GLOSSARY OF TERMS
the Red Sea
The "Red Sea" by which Moses led Israelites on their exodus from Egypt was not the body of water now called the Red Sea. The Hebrew word is Yam Suph, meaning "Sea of Reeds." It is now believed that the Sea of Reeds "was perhaps located at the S extension of the present Lake Mensaleh." (The Interpreters Dictionary of the Bible, Volume 4, Nashville: Abingdon Press, 1962, page 21)
G. Ernest Wright (Biblical Archeology, Abridged Edition, Philadelphia: Westminster Press, 1960, page 38) writes,
...They chose 'the way of the wilderness by the Reed Sea' (Ex.13.18) This, and not 'Red Sea', is the correct rendering of the Hebrew Yam Suph, and it is highly improbable that we should identify it with the northern arm of the Red Sea known today as the Gulf of Suez. In the first place there are no reeds in the Red Sea. in the second place the biblical account implies that the Reed Sea was the barrier between Egyptian soil and the desert: if the Red Sea were meant, it would have been necessary to cross a considerable traact of desert to get to it. In a text describing the wonders of Rameses-Tanis, however, mention is made of a 'Papyrus Marsh' near the city, a name which immediately recalls the biblical 'Reed Sea'. Thus the crossing was made not far from Rameses. This is confirmed by the identification of Baal-zephon (Ex.14.2) with Tahpanhes, the modern Tell Defneh, in the same region, on the basis of a Phoenician letter which mentions the god 'Ball-zephon and all the gods of Tahpanhes'. The reference in the account of Exodus willl be to the town which contains the temple of this god.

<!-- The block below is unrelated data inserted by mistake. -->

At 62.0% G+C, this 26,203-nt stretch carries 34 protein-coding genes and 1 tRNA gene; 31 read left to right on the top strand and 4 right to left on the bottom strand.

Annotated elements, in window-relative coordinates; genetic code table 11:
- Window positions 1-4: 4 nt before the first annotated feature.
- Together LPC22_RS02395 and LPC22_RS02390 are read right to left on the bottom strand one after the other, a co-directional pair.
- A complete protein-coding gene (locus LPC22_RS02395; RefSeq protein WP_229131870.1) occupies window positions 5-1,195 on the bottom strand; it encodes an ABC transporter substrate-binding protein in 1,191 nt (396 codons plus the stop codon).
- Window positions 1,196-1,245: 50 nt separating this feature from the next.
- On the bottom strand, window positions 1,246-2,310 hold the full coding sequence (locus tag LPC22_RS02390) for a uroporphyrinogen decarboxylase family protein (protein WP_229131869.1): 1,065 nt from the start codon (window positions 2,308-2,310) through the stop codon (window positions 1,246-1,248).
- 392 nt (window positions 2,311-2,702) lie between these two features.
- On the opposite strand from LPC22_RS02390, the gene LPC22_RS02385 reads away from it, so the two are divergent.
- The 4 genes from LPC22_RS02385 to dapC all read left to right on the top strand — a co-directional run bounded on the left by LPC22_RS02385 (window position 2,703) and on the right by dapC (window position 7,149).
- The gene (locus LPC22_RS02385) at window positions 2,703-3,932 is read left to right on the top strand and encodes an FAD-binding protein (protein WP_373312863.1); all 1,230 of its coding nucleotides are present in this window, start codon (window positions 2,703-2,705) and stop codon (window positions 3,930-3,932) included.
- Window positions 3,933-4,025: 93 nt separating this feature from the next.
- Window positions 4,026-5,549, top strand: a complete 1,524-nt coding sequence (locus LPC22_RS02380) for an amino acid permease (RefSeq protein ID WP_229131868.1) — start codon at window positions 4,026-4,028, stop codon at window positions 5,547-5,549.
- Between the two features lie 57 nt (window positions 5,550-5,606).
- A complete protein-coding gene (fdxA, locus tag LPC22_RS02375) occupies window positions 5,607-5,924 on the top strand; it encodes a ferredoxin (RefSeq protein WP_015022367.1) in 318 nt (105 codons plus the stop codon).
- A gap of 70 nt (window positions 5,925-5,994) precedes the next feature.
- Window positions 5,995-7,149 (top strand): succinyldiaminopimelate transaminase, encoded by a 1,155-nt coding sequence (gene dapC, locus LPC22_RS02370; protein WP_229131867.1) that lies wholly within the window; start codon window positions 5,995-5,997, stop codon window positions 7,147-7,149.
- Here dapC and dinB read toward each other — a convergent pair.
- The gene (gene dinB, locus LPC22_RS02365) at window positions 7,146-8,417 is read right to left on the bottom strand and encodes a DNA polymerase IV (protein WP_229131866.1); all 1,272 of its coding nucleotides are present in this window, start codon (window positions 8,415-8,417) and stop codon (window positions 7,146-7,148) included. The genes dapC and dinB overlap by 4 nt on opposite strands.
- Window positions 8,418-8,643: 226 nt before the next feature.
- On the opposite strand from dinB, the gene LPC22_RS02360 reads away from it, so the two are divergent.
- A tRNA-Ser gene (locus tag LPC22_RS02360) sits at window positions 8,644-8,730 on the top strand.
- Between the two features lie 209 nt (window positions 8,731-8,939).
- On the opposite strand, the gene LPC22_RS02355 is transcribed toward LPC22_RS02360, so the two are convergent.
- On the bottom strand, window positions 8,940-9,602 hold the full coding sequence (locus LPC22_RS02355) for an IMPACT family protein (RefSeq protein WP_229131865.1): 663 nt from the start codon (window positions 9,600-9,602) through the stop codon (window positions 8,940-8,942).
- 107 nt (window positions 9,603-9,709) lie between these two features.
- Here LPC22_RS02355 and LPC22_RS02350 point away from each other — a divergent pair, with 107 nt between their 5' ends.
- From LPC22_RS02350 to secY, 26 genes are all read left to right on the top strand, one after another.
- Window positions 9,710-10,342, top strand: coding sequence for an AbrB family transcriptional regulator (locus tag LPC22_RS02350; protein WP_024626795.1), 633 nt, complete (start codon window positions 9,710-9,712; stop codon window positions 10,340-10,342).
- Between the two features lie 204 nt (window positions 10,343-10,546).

A footnote in The Harper Collins Study Bible, New Revised Standard Version: with the Apocryphal/Deuterocanonical Books (edited by Wayne A. Meeks and the Society of Biblical Literature, New York: Harper Collins Publisher, 1993, page 96) states:
Red Sea, the "Sea of Reeds," possibly one of the lagoons along the Mediterranean coast of the Sinai Peninsula;... Few of the geographical sites in the Exodus narrative can be identified, and it is possible the Red Sea is meant; although it is unrealistic here, it may have been adopted to present a later Israelite audience with a well-known body of water.
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